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Sunday, 29 June 2008

Stagflation threat overstated for stocks, bonds, report says

DAVID PARKINSON
Globe and Mail Update

Stagflation might not be the bogeyman for stock and bond markets that it's cracked up to be, a top U.S. market strategist says.

Tobias Levkovich, chief equity strategist at Citigroup Global Markets Inc. in New York, has published a report looking at periods of stagflation - stagnant economic growth coupled with high inflation - over the past 40 years and analyzing returns experienced by various investment asset classes. He found that U.S. stocks and bonds were actually top performers during those periods, outpacing gold, oil, industrial commodities and residential real estate.

The data fly in the face of conventional wisdom, which holds that stagflation is a killer for both stocks, as a result of the lack of economic growth, and bonds, because of the high interest rates that result from inflation. They also suggest high-flying commodities such as gold and oil, which some investors have sought out as a shelter from a possible stagflation storm, might not be such solid bets after all.

"The idea that stock and bond markets may be poor performers during short bursts of so-called 'stagflation' may be more myth than fact, given historical study, while alleged investing in commodity-based protection seems equally unsound," he said.

Data suggest investors who bought high-flying commodities such as oil as a hedge against stagflation might not have made such a solid bet after all.

Mr. Levkovich noted that during the five generally recognized stagflation periods in the past 40 years (1970, 1974-75, 1980, 1982 and 1991), stocks and bonds actually had positive absolute returns in four of them.

On the other hand, gold prices have, on average, actually fallen slightly during stagflation periods, while oil prices have advanced less than 2 per cent - well behind the average gains of 6.2 per cent for the S&P 500 stock index and 6.7 per cent for the U.S. 10-year government bond total return index. Industrial commodities typically slump badly under stagflation: The Commodity Research Bureau's raw-industrials commodity index posted an average decline of 7.4 per cent.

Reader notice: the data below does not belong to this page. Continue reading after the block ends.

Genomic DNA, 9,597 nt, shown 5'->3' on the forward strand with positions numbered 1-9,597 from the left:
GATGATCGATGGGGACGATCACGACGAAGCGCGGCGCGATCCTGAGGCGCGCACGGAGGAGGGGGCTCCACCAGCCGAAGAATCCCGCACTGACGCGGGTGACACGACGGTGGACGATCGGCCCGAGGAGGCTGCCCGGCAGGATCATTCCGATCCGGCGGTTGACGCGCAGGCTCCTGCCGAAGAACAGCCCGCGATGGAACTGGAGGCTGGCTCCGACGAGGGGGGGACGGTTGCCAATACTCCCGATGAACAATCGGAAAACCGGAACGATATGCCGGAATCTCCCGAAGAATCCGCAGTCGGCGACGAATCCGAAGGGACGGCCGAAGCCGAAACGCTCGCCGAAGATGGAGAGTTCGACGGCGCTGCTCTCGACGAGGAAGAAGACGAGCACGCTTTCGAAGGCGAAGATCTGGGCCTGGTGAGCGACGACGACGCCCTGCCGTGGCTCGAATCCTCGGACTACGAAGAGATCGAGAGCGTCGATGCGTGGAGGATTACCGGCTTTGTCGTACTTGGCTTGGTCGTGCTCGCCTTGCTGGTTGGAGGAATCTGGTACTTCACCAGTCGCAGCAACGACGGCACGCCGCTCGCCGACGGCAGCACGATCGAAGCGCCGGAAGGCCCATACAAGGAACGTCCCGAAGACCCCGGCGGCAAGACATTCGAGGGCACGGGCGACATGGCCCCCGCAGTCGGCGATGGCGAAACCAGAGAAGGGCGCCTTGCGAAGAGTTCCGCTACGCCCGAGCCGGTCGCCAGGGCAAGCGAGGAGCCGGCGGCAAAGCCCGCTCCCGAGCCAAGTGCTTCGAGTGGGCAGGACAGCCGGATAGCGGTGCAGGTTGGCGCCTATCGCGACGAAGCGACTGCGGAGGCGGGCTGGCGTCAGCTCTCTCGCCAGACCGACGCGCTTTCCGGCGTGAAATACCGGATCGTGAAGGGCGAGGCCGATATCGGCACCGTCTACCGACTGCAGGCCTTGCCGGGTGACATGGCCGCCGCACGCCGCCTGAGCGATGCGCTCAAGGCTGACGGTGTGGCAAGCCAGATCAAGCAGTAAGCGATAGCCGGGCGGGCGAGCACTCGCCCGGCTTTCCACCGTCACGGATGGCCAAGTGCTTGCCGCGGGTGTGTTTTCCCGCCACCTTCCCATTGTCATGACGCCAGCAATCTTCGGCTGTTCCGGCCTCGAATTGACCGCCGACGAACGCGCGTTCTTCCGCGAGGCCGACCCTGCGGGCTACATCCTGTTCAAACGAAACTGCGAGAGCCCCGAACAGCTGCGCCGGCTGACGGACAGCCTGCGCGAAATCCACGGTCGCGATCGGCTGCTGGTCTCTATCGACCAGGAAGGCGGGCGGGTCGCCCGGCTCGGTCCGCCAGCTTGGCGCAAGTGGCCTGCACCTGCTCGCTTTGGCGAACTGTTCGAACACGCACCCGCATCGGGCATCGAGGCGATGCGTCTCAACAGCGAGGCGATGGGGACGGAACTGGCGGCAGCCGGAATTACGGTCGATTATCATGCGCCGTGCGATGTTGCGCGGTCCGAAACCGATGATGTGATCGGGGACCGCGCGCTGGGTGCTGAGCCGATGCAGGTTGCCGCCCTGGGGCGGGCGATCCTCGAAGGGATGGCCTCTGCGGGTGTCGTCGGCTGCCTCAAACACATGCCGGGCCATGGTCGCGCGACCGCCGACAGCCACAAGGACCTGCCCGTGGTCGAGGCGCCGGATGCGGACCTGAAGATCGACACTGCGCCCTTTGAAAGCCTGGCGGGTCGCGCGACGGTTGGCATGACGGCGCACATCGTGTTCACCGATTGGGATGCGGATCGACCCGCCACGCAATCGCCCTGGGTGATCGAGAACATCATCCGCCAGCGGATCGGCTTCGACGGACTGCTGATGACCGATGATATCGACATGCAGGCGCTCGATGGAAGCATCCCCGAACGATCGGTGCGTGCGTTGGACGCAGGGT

Economists have been quick to point out that the current stagflation threat bears little resemblance to the deep economic malaise of the 1970s that gave the term prominence. In fact, many have qualified their stagflation references in recent weeks with phrases such as "mild stagflation," to differentiate current risks with the rampant inflation and high interest rate environment of the 1970s.

"The running parallels with the 1970s appear to be more thematic than quantitative, both in regards to inflation and economic growth," said Scotia Capital's Gorica Djeric in a report yesterday, who termed the current threat "stagflation lite."

But Mr. Levkovich argued that if the current short-term stagflation threat follows the script of the most recent U.S. stagflation episode in 1991 - the period that represents the best comparison, as both featured relatively mild economic downturn and inflation rates, high energy prices, a slumping housing market and financial institution troubles - then the outlook may be particularly bullish for equities and bearish for oil. In the 1991 stagflation period, the S&P 500 rose 12.4 per cent while oil prices slumped 26 per cent.

That history, combined with oil's massive outperformance of the S&P 500 this year, leaves oil "very vulnerable to a sharp pullback," he said.

"While the desire to continue buying commodities seems appealing, the run to date makes that option very costly."

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